They had gone to her right; the alley she had come from was to her left – it would be so easy to just sneak off, try to find the TARDIS… but she was absolutely knackered. She’d just rest for another minute…
“If Jack weren’t –”
“Yeah… but – Mickey, he is.”
If they looked up they would catch her staring -- Amy reached for the notebook; it was a handy decoy, eavesdropping-wise. She flipped it open as nimbly as she could. It was new, unused, every page blank. She reached for the pen next, clicked the tip out clumsily, and put it to the paper with trepidation. Starbursts exploded before her eyes whenever she looked at the page, white on white, and her hand felt heavy as a rock and flighty as a helium balloon at the same time. Amy, she scrawled, slowly, and decided it was actually readable. She painstakingly added Pond.
Her vision was going to fade to black soon, she could feel it; and yet during these last moments before that inevitable conclusion, it was somehow heightened. She could see the couple clearly in the half-light.
“Or should we…? I’ve seen you take care of far worse,” said Mickey. Then he reached out and tucked a wayward strand of Martha’s hair behind her ear, absentmindedly; like that, too, was simply part of the conversation.
“When I had no choice.” She pushed his hand away gently, but her voice was firm.
Amy doodled; it would help her to stay conscious. She hoped. Below her name she drew a many-pointed star. A wonky heart. A police box.
“Should we evacuate? If whatever it is uses scent to…”
“Yeah. And someone will have to search for whatever is out there.”
“So… UNIT, then.”
Amy coloured the police box. Thick, sharp lines of dark blue ink; a rushed job. But it was blue.
Something touched her arm. She flinched; twisted left and focused with a monumental effort – and then she relaxed, because it was the Doctor. Darkness started to curl in from the edges of her line of vision, threatening to engulf him.
He hunched over by her feet, hand deep in a pocket. He was liberally speckled with green gunk, too. “Here,” he murmured, reached up, and pushed a tiny something between her lips. “Bite it.”
Amy did, when she had managed to convince her teeth to first part and then reconnect. She very nearly choked. It was a peppercorn. Of high quality. It was a kick, though. She felt more awake, more aware, more herself instantly.
The Doctor rose, pulled her to him and pressed his lips to her temple.
“Did you catch it?” she murmured, hoarsely, and pressed her face into his jacket.
“Not even close. I almost-” He pulled back, recoiled, and all but leaped into the shadows just out of the reach of the light that flooded the bench.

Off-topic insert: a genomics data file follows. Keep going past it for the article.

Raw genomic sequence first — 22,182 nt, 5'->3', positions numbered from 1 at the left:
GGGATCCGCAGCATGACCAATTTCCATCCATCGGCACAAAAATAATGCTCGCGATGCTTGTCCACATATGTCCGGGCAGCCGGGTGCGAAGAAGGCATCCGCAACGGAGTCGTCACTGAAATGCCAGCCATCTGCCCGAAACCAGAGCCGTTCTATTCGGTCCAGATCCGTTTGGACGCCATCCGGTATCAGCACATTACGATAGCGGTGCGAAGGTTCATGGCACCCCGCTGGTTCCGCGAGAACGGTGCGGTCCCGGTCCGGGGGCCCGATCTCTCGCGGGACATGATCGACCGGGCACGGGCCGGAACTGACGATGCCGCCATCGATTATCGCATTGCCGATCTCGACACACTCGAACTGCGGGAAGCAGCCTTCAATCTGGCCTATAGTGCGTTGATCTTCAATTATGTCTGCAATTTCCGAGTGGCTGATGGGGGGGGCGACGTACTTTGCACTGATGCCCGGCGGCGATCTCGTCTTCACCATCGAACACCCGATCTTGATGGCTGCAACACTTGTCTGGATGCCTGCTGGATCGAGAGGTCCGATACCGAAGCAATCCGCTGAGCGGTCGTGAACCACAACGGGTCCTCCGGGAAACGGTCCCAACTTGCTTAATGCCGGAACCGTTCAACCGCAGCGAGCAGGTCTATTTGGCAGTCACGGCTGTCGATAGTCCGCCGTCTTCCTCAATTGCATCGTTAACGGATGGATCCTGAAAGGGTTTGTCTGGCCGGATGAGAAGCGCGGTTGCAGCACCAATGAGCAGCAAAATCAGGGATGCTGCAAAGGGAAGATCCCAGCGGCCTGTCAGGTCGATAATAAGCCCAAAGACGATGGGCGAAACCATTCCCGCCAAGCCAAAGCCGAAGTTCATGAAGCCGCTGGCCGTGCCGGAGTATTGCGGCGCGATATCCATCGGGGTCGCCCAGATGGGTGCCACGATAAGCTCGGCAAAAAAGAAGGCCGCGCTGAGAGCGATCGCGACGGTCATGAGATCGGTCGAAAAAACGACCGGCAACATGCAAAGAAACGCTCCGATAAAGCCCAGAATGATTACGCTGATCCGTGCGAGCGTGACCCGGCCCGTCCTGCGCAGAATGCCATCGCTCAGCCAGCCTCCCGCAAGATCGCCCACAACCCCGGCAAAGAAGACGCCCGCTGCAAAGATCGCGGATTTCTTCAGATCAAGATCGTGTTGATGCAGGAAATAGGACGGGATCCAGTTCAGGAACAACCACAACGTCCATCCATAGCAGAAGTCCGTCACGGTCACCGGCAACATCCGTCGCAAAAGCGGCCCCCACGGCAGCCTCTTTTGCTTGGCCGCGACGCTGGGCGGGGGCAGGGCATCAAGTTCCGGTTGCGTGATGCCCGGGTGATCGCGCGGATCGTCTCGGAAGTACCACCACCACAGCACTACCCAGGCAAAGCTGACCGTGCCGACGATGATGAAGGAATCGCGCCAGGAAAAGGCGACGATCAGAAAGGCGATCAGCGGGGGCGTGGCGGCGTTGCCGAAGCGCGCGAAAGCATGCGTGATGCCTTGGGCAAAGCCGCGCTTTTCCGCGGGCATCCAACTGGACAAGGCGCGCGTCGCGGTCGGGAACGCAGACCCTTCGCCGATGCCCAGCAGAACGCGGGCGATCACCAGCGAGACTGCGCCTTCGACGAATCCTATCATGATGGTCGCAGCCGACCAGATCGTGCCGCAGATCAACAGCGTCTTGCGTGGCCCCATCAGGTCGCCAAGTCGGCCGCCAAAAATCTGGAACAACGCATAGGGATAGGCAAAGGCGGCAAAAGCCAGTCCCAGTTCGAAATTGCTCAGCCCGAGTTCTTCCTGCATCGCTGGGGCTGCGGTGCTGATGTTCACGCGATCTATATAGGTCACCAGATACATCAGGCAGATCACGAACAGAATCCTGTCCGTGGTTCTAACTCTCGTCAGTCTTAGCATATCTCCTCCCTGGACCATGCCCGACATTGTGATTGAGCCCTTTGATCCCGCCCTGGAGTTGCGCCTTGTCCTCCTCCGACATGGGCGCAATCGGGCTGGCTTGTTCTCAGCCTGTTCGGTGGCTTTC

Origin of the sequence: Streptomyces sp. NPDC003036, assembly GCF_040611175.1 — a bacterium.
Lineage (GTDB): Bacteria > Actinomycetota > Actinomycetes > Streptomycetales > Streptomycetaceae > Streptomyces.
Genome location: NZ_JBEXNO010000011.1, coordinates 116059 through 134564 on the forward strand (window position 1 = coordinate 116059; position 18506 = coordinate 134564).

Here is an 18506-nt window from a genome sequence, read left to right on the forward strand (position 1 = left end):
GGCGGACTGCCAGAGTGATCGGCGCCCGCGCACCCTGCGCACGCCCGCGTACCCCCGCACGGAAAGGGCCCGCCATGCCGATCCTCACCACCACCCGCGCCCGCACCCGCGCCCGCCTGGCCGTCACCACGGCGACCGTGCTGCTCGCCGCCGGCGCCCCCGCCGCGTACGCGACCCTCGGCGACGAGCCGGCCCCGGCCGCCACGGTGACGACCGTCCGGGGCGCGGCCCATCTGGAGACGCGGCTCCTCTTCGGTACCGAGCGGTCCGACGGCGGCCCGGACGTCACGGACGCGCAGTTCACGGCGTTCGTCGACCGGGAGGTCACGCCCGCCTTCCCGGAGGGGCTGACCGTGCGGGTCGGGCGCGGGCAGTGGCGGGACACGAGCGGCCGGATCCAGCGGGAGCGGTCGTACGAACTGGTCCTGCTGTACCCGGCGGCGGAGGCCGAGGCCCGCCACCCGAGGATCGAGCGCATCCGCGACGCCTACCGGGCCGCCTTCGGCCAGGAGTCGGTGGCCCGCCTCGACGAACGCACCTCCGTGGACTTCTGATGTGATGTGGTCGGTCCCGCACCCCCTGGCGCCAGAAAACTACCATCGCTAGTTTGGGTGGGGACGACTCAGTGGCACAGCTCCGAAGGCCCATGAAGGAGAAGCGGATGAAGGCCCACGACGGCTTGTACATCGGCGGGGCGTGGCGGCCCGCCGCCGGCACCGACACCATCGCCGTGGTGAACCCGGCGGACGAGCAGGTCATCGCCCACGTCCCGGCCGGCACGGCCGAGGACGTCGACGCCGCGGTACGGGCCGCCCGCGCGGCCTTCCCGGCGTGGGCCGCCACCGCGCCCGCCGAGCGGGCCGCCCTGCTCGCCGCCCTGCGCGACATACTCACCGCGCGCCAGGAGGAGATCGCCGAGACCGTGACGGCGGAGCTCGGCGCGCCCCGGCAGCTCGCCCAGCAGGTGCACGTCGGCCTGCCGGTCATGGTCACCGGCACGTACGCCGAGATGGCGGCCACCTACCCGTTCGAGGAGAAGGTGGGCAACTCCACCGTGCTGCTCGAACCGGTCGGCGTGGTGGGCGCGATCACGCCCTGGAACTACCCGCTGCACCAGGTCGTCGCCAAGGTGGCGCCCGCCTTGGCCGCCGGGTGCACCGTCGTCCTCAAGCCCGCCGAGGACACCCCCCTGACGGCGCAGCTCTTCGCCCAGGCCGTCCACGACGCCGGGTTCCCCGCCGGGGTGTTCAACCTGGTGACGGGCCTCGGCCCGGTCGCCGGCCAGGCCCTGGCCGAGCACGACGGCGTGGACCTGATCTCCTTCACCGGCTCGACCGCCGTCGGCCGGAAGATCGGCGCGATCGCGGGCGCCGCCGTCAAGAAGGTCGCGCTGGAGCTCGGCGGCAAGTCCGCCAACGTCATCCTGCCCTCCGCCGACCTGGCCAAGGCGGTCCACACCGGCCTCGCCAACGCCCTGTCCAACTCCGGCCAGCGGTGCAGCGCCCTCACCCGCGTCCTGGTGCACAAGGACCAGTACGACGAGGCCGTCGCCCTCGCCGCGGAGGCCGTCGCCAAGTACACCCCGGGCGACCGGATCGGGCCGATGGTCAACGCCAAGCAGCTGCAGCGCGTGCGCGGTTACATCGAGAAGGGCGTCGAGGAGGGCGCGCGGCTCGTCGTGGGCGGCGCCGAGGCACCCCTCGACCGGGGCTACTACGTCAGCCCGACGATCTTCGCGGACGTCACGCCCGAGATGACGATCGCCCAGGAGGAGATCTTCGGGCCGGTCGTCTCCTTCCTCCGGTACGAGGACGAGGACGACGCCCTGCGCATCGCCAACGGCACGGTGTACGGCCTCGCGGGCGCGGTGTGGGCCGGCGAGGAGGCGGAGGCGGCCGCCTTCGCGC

A fraction of a second later Mickey looked up. Amy jerked her chin at him by way of acknowledgement (and her head throbbed only a little). She could sit on the edge of the bench and lean forward awkwardly if she wanted to.
Apparently satisfied, he turned his full attention back to Martha, who stared intently at the screen of her mobile.
The Doctor popped up again, his face scrunched up in a way new to Amy.
“Why did you…” Amy trailed off.
He stared at the couple with a kind of rapt fascination. Emotions flickered across his face ceaselessly, but they were hard to discern. There was doubt, and indecision, and – was that longing? And then there was a twitch of the eyelid Amy hadn’t seen since the Dream Lord…
The couple huddled together over the phone, mumbling, their arms around one another.
“Did you talk to them?” the Doctor asked, in an oddly strained voice.
“They helped me! I’ll introduce you-”
“No! Wait…” He raised a hand as if to wave to the pair… and faltered. He brought it to hover near his face instead; but it only hovered. “We’ll come back in a minute. Thirty seconds. Twenty. When we’re rested… and proper. When we’re ready. I’ll come back.”
There was a distant echo of a shrill snarl Amy had learned to associate with triumphant escapes for the monster. She rose stiffly; the notebook slid out of her hand, still open.
“Later. Later is better,” the Doctor mumbled. “This creature goes first.” He reached into a pocket and withdrew something that looked roughly like a business card. He hesitated enormously before he put it down; his fingers trembled slightly when he finally let go of it. He’d placed it on the bench, next to the open notebook. He looked between her doodles and the card, and might have been close to smiling.
“What does that say? ‘The Doctor, Doctor’?” Amy scoffed; swayed, and steadied herself with a hand on his shoulder.
“What do yours say? ‘Amelia Pond, Kissogram’?”
“No. They say ‘Amy’.”
“Amy… Let’s move.” The Doctor wrapped his least slimy arm around her shoulders and pulled her deeper into the shadows, heading for the alleyway. “Oh, and your jacket will end up in an archive somewhere. We can get it back later. I want to let some people have some fun with it first.”
“All right…” said Amy, deciding to let that pass.
It really was horrible just leaving that nice couple like this, but as Amy’s wits returned to her, she realised they wouldn’t understand. They were normal people who went to the pub and helped girls covered in slime stumbling about because they were nice. They wouldn’t understand this.
The Doctor used his free hand to pull out his screwdriver and fiddle with it. They would be completely swallowed by darkness and stone in a mere moment, and Amy had to take the last chance to look back before it was too late. She glanced over her shoulder -- and just as she did Martha looked up. Amy realised she had to be fairly visible to the other woman, outlined by the faint green glow of the sonic.
Their eyes locked, across the distance and through the shadows, and Amy smiled and pointed vaguely to the bench. Martha frowned, disentangled herself from Mickey’s arm and headed towards it.
Amy and the Doctor turned into the alley.